23 December 2009
23 December 2009
The Boeing 787 Dreamliner took to the sky for the first time today, ushering a new era in air travel as it departed before an estimated crowd of more than 12,000 employees and guests from Paine Field in Everett, Washington.
Boeing’s 787 Dreamliner is designed to be one of the most fuel-efficient aircraft available to the commercial sector. It aims to achieve this through the extensive use of composites – which make up around 50 per cent of the plane’s primary structure – which are lighter than traditional materials.
Through the use composite materials, Boeing believe efficiency can be improved in other aspects of the design; as the 787 Dreamliner is built with a one-piece fuselage section, Boeing estimate that they eliminate 1,500 aluminium sheets and 40,000 - 50,000 fasteners from the build.
After takeoff from Everett, the airplane followed a route over the east end of the Strait of Juan de Fuca. Capts. Carriker and Neville took the airplane to an altitude of 15,000 feet (4,572 meters) and an air speed of 180 knots, or about 207 miles (333 kilometers) per hour, customary on a first flight.
""Today is truly a proud and historic day for the global team who has worked tirelessly to design and build the 787 Dreamliner - the first all-new jet airplane of the 21st century,"" said Scott Fancher, vice president and general manager of the 787 program. ""We look forward to the upcoming flight test program and soon bringing groundbreaking levels of efficiency, technology and passenger comfort to airlines and the flying public.""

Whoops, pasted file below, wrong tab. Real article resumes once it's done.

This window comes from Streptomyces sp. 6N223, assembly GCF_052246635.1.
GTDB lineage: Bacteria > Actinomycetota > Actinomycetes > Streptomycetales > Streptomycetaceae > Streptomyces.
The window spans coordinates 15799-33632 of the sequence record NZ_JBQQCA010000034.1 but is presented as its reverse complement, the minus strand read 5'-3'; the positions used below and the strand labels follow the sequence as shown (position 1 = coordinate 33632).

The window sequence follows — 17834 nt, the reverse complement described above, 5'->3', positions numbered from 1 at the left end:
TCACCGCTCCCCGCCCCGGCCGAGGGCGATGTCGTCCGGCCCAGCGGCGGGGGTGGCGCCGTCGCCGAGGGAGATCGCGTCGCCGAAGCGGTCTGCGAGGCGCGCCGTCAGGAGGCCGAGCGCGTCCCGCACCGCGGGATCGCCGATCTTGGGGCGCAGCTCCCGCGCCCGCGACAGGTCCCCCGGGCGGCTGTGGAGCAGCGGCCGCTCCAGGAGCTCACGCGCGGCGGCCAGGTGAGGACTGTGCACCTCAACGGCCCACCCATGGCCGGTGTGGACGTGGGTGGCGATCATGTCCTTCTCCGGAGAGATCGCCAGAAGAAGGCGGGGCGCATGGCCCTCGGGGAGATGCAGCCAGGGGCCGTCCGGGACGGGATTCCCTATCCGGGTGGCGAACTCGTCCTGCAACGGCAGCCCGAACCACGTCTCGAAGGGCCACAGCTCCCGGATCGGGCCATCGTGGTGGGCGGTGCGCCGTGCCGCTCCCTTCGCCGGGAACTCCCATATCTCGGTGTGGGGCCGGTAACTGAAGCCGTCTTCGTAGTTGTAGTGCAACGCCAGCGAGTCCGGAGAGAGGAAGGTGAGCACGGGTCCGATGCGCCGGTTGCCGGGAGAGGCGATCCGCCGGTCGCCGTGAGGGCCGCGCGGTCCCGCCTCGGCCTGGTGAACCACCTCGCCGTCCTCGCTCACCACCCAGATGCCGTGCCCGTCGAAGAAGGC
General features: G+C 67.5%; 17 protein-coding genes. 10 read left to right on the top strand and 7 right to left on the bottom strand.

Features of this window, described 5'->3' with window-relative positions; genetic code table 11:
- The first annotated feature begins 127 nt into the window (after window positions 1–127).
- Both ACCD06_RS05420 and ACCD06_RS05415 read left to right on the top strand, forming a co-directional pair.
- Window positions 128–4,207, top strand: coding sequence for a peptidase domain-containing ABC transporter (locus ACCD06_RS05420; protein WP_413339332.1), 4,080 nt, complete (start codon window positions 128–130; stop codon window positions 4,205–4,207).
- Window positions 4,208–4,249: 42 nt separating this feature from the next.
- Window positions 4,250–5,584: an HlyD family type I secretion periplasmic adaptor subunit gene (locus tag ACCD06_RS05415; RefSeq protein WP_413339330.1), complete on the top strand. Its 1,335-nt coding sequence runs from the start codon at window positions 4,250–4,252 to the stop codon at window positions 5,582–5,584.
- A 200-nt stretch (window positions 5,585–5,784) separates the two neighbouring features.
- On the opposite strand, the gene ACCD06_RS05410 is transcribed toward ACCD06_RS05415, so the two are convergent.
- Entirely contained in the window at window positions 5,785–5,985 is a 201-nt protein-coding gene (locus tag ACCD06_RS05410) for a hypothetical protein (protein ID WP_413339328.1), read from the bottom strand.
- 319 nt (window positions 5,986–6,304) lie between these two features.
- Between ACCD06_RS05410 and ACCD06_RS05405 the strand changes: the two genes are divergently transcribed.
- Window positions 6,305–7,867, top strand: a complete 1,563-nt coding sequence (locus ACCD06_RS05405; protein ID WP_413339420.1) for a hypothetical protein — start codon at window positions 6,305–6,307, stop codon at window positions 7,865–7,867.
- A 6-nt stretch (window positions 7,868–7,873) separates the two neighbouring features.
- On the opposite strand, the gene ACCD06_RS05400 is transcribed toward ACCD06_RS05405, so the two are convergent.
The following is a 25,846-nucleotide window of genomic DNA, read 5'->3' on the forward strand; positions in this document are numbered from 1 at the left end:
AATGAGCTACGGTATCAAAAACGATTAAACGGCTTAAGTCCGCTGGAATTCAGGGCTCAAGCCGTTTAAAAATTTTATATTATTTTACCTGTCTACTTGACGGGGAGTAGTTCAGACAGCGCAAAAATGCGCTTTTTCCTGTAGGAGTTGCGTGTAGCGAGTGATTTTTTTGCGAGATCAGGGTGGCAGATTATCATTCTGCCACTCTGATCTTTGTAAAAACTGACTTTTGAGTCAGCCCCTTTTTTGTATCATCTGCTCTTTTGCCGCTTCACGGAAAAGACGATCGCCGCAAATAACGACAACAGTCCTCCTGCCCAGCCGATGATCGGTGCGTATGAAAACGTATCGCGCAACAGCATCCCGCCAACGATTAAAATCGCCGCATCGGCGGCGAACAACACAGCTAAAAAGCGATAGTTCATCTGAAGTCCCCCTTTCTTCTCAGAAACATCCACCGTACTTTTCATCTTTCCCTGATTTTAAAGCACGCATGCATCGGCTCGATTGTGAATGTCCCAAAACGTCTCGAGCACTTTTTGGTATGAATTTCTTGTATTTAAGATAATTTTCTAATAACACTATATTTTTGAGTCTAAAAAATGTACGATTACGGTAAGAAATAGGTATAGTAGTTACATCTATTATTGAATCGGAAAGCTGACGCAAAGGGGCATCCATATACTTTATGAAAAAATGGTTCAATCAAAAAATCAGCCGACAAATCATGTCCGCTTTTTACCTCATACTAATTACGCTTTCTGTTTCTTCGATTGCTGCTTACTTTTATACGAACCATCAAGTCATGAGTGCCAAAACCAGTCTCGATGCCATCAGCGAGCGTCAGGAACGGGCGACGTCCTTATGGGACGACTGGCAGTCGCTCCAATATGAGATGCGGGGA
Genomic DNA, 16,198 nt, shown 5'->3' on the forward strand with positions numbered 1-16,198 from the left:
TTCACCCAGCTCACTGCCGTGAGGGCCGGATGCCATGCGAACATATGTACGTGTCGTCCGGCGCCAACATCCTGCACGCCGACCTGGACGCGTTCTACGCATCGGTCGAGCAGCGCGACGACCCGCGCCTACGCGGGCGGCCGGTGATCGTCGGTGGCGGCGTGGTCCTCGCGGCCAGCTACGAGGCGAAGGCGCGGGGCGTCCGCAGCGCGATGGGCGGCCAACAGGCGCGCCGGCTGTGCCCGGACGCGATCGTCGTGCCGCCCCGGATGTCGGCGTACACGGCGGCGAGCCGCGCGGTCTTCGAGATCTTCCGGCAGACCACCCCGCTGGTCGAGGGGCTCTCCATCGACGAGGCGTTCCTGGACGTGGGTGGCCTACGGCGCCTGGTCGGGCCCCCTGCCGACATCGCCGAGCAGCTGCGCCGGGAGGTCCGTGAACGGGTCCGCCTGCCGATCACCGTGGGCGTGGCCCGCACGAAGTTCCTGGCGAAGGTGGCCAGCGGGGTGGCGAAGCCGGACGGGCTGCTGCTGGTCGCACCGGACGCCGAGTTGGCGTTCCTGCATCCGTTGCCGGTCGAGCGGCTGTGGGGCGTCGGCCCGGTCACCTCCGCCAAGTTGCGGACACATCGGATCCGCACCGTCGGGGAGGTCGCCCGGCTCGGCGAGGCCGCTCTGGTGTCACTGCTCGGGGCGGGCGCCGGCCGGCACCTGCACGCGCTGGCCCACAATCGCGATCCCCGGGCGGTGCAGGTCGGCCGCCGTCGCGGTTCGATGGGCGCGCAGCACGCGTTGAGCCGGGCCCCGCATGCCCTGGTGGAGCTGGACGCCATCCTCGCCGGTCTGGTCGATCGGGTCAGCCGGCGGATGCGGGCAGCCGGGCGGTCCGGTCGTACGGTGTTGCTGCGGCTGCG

Powered by two Rolls-Royce Trent 1000 engines, the first Boeing 787 will be joined in the flight test program in the coming weeks and months by five other 787s, including two that will be powered by General Electric GEnx engines.
The six completed Dreamliner’s will undertake a rigorous flight test program over the next few months, with the 787’s first delivery scheduled for fourth quarter 2010.